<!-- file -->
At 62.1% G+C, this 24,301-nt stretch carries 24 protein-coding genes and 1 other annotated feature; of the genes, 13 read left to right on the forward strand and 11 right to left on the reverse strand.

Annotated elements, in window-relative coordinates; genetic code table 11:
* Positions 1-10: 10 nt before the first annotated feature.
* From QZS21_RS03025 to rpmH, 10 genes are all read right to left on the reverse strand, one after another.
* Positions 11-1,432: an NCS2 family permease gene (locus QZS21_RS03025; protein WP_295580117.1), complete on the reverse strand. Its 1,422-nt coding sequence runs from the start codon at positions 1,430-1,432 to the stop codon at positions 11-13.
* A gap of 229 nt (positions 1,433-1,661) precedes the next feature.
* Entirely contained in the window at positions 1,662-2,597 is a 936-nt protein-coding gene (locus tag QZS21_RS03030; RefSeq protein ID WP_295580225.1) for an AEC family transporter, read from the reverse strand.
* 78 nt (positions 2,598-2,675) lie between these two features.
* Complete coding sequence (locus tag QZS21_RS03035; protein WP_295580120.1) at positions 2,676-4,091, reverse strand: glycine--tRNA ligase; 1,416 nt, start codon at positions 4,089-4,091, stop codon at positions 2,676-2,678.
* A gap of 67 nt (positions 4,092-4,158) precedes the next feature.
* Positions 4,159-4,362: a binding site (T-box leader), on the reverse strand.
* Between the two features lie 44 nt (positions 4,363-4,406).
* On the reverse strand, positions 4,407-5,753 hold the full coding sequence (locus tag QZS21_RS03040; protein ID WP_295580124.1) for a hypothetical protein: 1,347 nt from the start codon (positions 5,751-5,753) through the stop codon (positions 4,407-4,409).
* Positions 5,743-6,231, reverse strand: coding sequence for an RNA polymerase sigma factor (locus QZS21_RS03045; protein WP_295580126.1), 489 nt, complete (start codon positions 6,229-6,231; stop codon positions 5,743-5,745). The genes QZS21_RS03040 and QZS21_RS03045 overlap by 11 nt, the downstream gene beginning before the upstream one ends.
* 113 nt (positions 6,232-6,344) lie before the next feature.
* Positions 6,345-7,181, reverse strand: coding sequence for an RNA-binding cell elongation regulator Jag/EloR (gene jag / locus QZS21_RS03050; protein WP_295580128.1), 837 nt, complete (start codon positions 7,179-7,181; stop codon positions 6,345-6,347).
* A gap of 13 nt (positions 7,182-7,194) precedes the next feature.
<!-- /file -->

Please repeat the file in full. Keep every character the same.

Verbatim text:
At 62.1% G+C, this 24,301-nt stretch carries 24 protein-coding genes and 1 other annotated feature; of the genes, 13 read left to right on the forward strand and 11 right to left on the reverse strand.

Annotated elements, in window-relative coordinates; genetic code table 11:
* Positions 1-10: 10 nt before the first annotated feature.
* From QZS21_RS03025 to rpmH, 10 genes are all read right to left on the reverse strand, one after another.
* Positions 11-1,432: an NCS2 family permease gene (locus QZS21_RS03025; protein WP_295580117.1), complete on the reverse strand. Its 1,422-nt coding sequence runs from the start codon at positions 1,430-1,432 to the stop codon at positions 11-13.
* A gap of 229 nt (positions 1,433-1,661) precedes the next feature.
* Entirely contained in the window at positions 1,662-2,597 is a 936-nt protein-coding gene (locus tag QZS21_RS03030; RefSeq protein ID WP_295580225.1) for an AEC family transporter, read from the reverse strand.
* 78 nt (positions 2,598-2,675) lie between these two features.
* Complete coding sequence (locus tag QZS21_RS03035; protein WP_295580120.1) at positions 2,676-4,091, reverse strand: glycine--tRNA ligase; 1,416 nt, start codon at positions 4,089-4,091, stop codon at positions 2,676-2,678.
* A gap of 67 nt (positions 4,092-4,158) precedes the next feature.
* Positions 4,159-4,362: a binding site (T-box leader), on the reverse strand.
* Between the two features lie 44 nt (positions 4,363-4,406).
* On the reverse strand, positions 4,407-5,753 hold the full coding sequence (locus tag QZS21_RS03040; protein ID WP_295580124.1) for a hypothetical protein: 1,347 nt from the start codon (positions 5,751-5,753) through the stop codon (positions 4,407-4,409).
* Positions 5,743-6,231, reverse strand: coding sequence for an RNA polymerase sigma factor (locus QZS21_RS03045; protein WP_295580126.1), 489 nt, complete (start codon positions 6,229-6,231; stop codon positions 5,743-5,745). The genes QZS21_RS03040 and QZS21_RS03045 overlap by 11 nt, the downstream gene beginning before the upstream one ends.
* 113 nt (positions 6,232-6,344) lie before the next feature.
* Positions 6,345-7,181, reverse strand: coding sequence for an RNA-binding cell elongation regulator Jag/EloR (gene jag / locus QZS21_RS03050; protein WP_295580128.1), 837 nt, complete (start codon positions 7,179-7,181; stop codon positions 6,345-6,347).
* A gap of 13 nt (positions 7,182-7,194) precedes the next feature.